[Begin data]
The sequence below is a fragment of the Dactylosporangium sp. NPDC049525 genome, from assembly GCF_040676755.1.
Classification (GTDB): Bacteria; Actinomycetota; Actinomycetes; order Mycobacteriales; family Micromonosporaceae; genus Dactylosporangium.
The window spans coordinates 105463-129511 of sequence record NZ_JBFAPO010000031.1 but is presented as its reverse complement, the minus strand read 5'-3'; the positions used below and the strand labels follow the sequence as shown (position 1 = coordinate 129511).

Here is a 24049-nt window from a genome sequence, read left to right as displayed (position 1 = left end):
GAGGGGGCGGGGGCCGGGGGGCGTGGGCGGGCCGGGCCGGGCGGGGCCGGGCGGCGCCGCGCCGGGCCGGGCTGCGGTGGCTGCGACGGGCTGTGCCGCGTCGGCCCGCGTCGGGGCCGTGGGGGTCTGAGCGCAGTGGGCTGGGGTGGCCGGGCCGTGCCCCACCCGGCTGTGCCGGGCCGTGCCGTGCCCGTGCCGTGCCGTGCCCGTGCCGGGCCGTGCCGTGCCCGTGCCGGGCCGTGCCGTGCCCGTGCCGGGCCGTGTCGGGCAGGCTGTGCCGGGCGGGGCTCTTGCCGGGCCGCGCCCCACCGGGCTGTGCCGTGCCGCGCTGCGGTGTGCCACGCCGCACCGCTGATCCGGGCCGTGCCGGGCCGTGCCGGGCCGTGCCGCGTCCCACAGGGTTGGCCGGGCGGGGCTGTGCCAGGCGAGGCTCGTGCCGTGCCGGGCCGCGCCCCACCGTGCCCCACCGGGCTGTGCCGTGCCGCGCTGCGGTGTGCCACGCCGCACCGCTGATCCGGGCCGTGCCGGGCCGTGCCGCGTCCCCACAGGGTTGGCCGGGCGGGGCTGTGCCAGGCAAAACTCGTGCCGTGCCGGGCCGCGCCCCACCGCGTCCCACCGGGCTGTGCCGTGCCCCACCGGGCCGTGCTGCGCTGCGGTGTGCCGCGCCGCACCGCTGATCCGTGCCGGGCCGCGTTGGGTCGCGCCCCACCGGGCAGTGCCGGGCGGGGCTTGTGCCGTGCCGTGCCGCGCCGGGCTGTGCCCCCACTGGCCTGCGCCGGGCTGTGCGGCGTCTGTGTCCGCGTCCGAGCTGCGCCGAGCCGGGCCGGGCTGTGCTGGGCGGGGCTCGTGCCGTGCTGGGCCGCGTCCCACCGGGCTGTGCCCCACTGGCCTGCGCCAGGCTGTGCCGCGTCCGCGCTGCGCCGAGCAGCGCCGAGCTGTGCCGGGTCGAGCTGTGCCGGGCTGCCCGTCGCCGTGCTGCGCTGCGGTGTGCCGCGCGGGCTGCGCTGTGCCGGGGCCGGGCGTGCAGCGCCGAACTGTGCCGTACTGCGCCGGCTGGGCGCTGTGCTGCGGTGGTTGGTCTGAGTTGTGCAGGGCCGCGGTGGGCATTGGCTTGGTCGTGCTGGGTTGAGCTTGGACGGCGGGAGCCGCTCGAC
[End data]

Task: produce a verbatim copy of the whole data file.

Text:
The sequence below is a fragment of the Dactylosporangium sp. NPDC049525 genome, from assembly GCF_040676755.1.
Classification (GTDB): Bacteria; Actinomycetota; Actinomycetes; order Mycobacteriales; family Micromonosporaceae; genus Dactylosporangium.
The window spans coordinates 105463-129511 of sequence record NZ_JBFAPO010000031.1 but is presented as its reverse complement, the minus strand read 5'-3'; the positions used below and the strand labels follow the sequence as shown (position 1 = coordinate 129511).

Here is a 24049-nt window from a genome sequence, read left to right as displayed (position 1 = left end):
GAGGGGGCGGGGGCCGGGGGGCGTGGGCGGGCCGGGCCGGGCGGGGCCGGGCGGCGCCGCGCCGGGCCGGGCTGCGGTGGCTGCGACGGGCTGTGCCGCGTCGGCCCGCGTCGGGGCCGTGGGGGTCTGAGCGCAGTGGGCTGGGGTGGCCGGGCCGTGCCCCACCCGGCTGTGCCGGGCCGTGCCGTGCCCGTGCCGTGCCGTGCCCGTGCCGGGCCGTGCCGTGCCCGTGCCGGGCCGTGCCGTGCCCGTGCCGGGCCGTGTCGGGCAGGCTGTGCCGGGCGGGGCTCTTGCCGGGCCGCGCCCCACCGGGCTGTGCCGTGCCGCGCTGCGGTGTGCCACGCCGCACCGCTGATCCGGGCCGTGCCGGGCCGTGCCGGGCCGTGCCGCGTCCCACAGGGTTGGCCGGGCGGGGCTGTGCCAGGCGAGGCTCGTGCCGTGCCGGGCCGCGCCCCACCGTGCCCCACCGGGCTGTGCCGTGCCGCGCTGCGGTGTGCCACGCCGCACCGCTGATCCGGGCCGTGCCGGGCCGTGCCGCGTCCCCACAGGGTTGGCCGGGCGGGGCTGTGCCAGGCAAAACTCGTGCCGTGCCGGGCCGCGCCCCACCGCGTCCCACCGGGCTGTGCCGTGCCCCACCGGGCCGTGCTGCGCTGCGGTGTGCCGCGCCGCACCGCTGATCCGTGCCGGGCCGCGTTGGGTCGCGCCCCACCGGGCAGTGCCGGGCGGGGCTTGTGCCGTGCCGTGCCGCGCCGGGCTGTGCCCCCACTGGCCTGCGCCGGGCTGTGCGGCGTCTGTGTCCGCGTCCGAGCTGCGCCGAGCCGGGCCGGGCTGTGCTGGGCGGGGCTCGTGCCGTGCTGGGCCGCGTCCCACCGGGCTGTGCCCCACTGGCCTGCGCCAGGCTGTGCCGCGTCCGCGCTGCGCCGAGCAGCGCCGAGCTGTGCCGGGTCGAGCTGTGCCGGGCTGCCCGTCGCCGTGCTGCGCTGCGGTGTGCCGCGCGGGCTGCGCTGTGCCGGGGCCGGGCGTGCAGCGCCGAACTGTGCCGTACTGCGCCGGCTGGGCGCTGTGCTGCGGTGGTTGGTCTGAGTTGTGCAGGGCCGCGGTGGGCATTGGCTTGGTCGTGCTGGGTTGAGCTTGGACGGCGGGAGCCGCTCGAC